MEMPHIS, MO (KMOX)-As hospitals fill up with covid and non-covid patients, administrators and other health officials are growing more concerned about the mental and physical health of their doctors, nurses and other staff members. That concern is even more intense in rural hospitals.
"Our supply chain problem," says Scotland County Hospital CEO Randy Tobler, "is not generally gloves and masks and medical supplies, it's in the human resources department."
Tobler says rural hospitals were facing a staffing shortage before the pandemic, and now just one positive case at a school or in town can put a handful of staff members on the sideline. "All it takes is for one or two of my moms to have kids in a class where someone else's 'Johnny' gets diagnosed with COVID, the whole class is in quarantine. Now, I lose two, three, four staff members, not to mention staff members who are either quarantined because they're a contact, in the community or at home, or they're a patient."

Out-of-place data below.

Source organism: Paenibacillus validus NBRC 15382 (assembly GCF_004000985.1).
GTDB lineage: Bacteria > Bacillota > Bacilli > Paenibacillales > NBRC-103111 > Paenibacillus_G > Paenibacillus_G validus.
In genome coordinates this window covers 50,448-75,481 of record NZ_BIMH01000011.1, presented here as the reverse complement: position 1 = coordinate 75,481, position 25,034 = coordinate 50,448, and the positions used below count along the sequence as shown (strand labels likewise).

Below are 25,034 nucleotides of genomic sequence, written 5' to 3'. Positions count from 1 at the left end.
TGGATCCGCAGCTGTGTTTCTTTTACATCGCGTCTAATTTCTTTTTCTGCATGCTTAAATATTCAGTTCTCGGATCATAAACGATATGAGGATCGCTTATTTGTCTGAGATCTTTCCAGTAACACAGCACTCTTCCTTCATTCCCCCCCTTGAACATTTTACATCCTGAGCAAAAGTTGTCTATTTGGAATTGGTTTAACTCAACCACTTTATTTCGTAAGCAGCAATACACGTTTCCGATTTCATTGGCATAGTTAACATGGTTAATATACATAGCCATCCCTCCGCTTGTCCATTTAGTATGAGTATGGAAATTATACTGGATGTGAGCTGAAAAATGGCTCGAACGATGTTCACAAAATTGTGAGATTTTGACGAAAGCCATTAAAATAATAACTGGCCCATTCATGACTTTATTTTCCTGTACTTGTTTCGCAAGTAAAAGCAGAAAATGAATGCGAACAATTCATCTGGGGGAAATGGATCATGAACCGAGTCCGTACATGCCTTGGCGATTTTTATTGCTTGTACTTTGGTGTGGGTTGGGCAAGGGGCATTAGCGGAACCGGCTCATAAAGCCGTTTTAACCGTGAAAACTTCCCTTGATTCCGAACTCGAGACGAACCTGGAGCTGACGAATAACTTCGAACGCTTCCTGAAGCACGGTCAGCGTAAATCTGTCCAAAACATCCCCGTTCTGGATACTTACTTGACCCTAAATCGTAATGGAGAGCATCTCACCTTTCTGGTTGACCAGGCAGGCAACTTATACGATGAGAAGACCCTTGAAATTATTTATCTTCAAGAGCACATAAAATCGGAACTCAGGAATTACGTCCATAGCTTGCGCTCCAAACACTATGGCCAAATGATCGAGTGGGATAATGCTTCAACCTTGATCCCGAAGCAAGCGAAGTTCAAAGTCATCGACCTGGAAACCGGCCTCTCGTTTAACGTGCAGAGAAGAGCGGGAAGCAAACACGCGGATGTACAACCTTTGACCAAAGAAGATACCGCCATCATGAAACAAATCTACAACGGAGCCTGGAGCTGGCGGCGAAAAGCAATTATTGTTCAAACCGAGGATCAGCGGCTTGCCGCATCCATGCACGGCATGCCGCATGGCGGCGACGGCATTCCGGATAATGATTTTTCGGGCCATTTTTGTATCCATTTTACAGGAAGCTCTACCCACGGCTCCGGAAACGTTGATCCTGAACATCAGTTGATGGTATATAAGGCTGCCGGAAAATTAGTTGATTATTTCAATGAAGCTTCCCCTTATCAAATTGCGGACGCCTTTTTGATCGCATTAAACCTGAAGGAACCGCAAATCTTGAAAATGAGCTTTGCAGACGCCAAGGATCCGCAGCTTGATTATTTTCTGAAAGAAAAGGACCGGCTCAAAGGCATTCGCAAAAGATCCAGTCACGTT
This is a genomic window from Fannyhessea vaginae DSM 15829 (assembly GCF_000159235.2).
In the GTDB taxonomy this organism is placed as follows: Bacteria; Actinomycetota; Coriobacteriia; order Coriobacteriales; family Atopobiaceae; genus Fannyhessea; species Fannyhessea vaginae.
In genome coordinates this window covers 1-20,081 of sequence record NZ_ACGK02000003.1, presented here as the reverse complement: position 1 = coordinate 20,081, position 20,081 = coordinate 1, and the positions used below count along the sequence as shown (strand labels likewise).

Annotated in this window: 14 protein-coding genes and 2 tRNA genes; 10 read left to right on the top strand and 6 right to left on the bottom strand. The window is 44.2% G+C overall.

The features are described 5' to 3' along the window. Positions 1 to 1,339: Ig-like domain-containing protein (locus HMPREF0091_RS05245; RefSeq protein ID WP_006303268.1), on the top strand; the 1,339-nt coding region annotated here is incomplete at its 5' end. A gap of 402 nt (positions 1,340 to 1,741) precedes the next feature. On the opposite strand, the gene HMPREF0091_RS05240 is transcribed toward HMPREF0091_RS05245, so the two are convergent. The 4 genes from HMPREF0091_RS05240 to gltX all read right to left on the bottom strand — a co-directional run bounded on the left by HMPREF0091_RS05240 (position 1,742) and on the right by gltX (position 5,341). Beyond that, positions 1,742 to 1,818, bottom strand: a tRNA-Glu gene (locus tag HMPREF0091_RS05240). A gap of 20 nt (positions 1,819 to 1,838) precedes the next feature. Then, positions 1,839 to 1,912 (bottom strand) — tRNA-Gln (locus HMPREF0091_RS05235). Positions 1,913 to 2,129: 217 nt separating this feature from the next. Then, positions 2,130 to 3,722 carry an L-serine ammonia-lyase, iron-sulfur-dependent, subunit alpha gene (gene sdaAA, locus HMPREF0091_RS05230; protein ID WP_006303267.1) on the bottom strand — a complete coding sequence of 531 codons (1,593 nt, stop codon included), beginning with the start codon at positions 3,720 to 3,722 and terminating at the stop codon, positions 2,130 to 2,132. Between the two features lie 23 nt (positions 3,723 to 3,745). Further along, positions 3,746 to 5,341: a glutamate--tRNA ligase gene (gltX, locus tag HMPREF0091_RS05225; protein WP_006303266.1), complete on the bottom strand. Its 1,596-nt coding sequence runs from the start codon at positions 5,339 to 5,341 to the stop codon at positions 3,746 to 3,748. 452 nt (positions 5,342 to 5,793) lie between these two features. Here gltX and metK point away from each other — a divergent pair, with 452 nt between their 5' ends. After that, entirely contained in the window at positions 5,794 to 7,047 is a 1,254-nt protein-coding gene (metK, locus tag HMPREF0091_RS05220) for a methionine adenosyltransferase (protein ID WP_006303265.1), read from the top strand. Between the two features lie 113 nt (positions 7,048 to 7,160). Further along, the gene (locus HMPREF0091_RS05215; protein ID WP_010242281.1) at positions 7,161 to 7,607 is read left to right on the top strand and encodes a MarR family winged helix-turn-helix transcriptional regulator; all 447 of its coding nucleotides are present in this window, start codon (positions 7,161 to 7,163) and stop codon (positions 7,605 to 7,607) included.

That's when the burden shifts to those who are still available to work. "Sometimes I'm brought to tears, and it's not acting," says Tobler, "when I think of the people that are working three, four days in a row, sleeping in the hospital, they're not seeing their families, to cover shifts that others can't make because they're quarantined, they're home."
Unlike other industries, Tobler says, small hospitals can't afford to pay overtime or hazard pay. "We don't have those funds under sunny days, to reward people the way we do. Now you're asking people to basically put themselves in harm's way as our people are doing, get COVID, as our people have, and being asked to do way over normal expectations. And, it just doesn't seem like there's an end of that tunnel "
Tobler says that has some of his top nurses and other front line workers asking, "'Why would anyone go into healthcare when you're treated like this?'" He says, "These are people, who are frankly showing signs of burnout way before their time."